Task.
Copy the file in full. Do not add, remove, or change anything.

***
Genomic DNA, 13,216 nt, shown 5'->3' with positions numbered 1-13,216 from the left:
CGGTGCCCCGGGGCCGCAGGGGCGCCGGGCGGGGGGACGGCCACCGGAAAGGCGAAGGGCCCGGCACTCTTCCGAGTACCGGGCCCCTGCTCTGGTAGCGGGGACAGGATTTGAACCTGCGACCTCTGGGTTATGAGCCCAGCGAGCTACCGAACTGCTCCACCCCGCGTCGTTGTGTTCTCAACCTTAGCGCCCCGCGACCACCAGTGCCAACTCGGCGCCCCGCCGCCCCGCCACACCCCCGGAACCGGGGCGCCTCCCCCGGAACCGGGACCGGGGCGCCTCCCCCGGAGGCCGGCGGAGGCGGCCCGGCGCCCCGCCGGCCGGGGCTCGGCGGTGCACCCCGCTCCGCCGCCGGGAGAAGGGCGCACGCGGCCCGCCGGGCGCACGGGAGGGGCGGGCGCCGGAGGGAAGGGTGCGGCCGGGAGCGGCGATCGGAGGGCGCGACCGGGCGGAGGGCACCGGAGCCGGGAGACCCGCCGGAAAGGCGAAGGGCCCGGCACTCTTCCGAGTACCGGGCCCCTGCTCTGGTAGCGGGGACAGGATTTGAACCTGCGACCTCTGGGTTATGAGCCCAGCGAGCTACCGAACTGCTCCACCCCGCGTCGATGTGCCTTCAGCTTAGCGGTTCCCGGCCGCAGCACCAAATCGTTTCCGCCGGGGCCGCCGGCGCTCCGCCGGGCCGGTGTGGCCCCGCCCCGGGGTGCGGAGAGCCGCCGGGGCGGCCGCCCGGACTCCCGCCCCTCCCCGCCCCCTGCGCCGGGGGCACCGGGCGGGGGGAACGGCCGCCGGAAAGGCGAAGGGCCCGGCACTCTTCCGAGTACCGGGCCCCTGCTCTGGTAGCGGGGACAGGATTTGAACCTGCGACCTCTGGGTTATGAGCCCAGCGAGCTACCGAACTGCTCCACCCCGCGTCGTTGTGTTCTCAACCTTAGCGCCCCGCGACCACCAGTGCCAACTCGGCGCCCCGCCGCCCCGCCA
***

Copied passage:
Genomic DNA, 13,216 nt, shown 5'->3' with positions numbered 1-13,216 from the left:
CGGTGCCCCGGGGCCGCAGGGGCGCCGGGCGGGGGGACGGCCACCGGAAAGGCGAAGGGCCCGGCACTCTTCCGAGTACCGGGCCCCTGCTCTGGTAGCGGGGACAGGATTTGAACCTGCGACCTCTGGGTTATGAGCCCAGCGAGCTACCGAACTGCTCCACCCCGCGTCGTTGTGTTCTCAACCTTAGCGCCCCGCGACCACCAGTGCCAACTCGGCGCCCCGCCGCCCCGCCACACCCCCGGAACCGGGGCGCCTCCCCCGGAACCGGGACCGGGGCGCCTCCCCCGGAGGCCGGCGGAGGCGGCCCGGCGCCCCGCCGGCCGGGGCTCGGCGGTGCACCCCGCTCCGCCGCCGGGAGAAGGGCGCACGCGGCCCGCCGGGCGCACGGGAGGGGCGGGCGCCGGAGGGAAGGGTGCGGCCGGGAGCGGCGATCGGAGGGCGCGACCGGGCGGAGGGCACCGGAGCCGGGAGACCCGCCGGAAAGGCGAAGGGCCCGGCACTCTTCCGAGTACCGGGCCCCTGCTCTGGTAGCGGGGACAGGATTTGAACCTGCGACCTCTGGGTTATGAGCCCAGCGAGCTACCGAACTGCTCCACCCCGCGTCGATGTGCCTTCAGCTTAGCGGTTCCCGGCCGCAGCACCAAATCGTTTCCGCCGGGGCCGCCGGCGCTCCGCCGGGCCGGTGTGGCCCCGCCCCGGGGTGCGGAGAGCCGCCGGGGCGGCCGCCCGGACTCCCGCCCCTCCCCGCCCCCTGCGCCGGGGGCACCGGGCGGGGGGAACGGCCGCCGGAAAGGCGAAGGGCCCGGCACTCTTCCGAGTACCGGGCCCCTGCTCTGGTAGCGGGGACAGGATTTGAACCTGCGACCTCTGGGTTATGAGCCCAGCGAGCTACCGAACTGCTCCACCCCGCGTCGTTGTGTTCTCAACCTTAGCGCCCCGCGACCACCAGTGCCAACTCGGCGCCCCGCCGCCCCGCCA